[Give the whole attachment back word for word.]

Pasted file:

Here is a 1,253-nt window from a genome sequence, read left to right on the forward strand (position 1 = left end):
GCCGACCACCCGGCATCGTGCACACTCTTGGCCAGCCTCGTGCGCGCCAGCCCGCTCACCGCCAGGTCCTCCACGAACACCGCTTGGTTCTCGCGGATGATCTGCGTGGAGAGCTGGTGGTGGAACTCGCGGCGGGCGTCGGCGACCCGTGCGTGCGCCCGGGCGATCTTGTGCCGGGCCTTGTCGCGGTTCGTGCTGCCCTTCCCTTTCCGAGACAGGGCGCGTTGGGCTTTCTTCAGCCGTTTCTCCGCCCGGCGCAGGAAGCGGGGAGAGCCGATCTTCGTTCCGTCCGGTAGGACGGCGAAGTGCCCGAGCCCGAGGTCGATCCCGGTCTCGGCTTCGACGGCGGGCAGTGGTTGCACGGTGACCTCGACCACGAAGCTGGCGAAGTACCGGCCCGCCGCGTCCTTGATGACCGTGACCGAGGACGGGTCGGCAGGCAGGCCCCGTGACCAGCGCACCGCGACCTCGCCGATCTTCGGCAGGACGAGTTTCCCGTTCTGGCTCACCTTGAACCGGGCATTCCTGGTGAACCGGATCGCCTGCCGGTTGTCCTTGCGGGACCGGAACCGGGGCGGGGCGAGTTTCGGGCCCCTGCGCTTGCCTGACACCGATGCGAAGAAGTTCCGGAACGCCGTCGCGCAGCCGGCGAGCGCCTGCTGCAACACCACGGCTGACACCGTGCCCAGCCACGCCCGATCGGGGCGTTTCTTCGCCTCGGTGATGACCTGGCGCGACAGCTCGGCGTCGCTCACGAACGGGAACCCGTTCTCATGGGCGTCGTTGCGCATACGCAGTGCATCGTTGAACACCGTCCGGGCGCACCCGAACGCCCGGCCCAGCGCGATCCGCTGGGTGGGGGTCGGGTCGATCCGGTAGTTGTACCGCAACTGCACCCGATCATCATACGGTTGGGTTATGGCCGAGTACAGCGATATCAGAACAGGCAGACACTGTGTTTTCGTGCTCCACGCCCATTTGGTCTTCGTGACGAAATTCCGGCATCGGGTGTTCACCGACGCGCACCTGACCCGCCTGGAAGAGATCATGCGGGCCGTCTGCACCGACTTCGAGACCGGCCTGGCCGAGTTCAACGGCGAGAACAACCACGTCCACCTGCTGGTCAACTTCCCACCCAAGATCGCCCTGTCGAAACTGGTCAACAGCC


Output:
Here is a 1,253-nt window from a genome sequence, read left to right on the forward strand (position 1 = left end):
GCCGACCACCCGGCATCGTGCACACTCTTGGCCAGCCTCGTGCGCGCCAGCCCGCTCACCGCCAGGTCCTCCACGAACACCGCTTGGTTCTCGCGGATGATCTGCGTGGAGAGCTGGTGGTGGAACTCGCGGCGGGCGTCGGCGACCCGTGCGTGCGCCCGGGCGATCTTGTGCCGGGCCTTGTCGCGGTTCGTGCTGCCCTTCCCTTTCCGAGACAGGGCGCGTTGGGCTTTCTTCAGCCGTTTCTCCGCCCGGCGCAGGAAGCGGGGAGAGCCGATCTTCGTTCCGTCCGGTAGGACGGCGAAGTGCCCGAGCCCGAGGTCGATCCCGGTCTCGGCTTCGACGGCGGGCAGTGGTTGCACGGTGACCTCGACCACGAAGCTGGCGAAGTACCGGCCCGCCGCGTCCTTGATGACCGTGACCGAGGACGGGTCGGCAGGCAGGCCCCGTGACCAGCGCACCGCGACCTCGCCGATCTTCGGCAGGACGAGTTTCCCGTTCTGGCTCACCTTGAACCGGGCATTCCTGGTGAACCGGATCGCCTGCCGGTTGTCCTTGCGGGACCGGAACCGGGGCGGGGCGAGTTTCGGGCCCCTGCGCTTGCCTGACACCGATGCGAAGAAGTTCCGGAACGCCGTCGCGCAGCCGGCGAGCGCCTGCTGCAACACCACGGCTGACACCGTGCCCAGCCACGCCCGATCGGGGCGTTTCTTCGCCTCGGTGATGACCTGGCGCGACAGCTCGGCGTCGCTCACGAACGGGAACCCGTTCTCATGGGCGTCGTTGCGCATACGCAGTGCATCGTTGAACACCGTCCGGGCGCACCCGAACGCCCGGCCCAGCGCGATCCGCTGGGTGGGGGTCGGGTCGATCCGGTAGTTGTACCGCAACTGCACCCGATCATCATACGGTTGGGTTATGGCCGAGTACAGCGATATCAGAACAGGCAGACACTGTGTTTTCGTGCTCCACGCCCATTTGGTCTTCGTGACGAAATTCCGGCATCGGGTGTTCACCGACGCGCACCTGACCCGCCTGGAAGAGATCATGCGGGCCGTCTGCACCGACTTCGAGACCGGCCTGGCCGAGTTCAACGGCGAGAACAACCACGTCCACCTGCTGGTCAACTTCCCACCCAAGATCGCCCTGTCGAAACTGGTCAACAGCC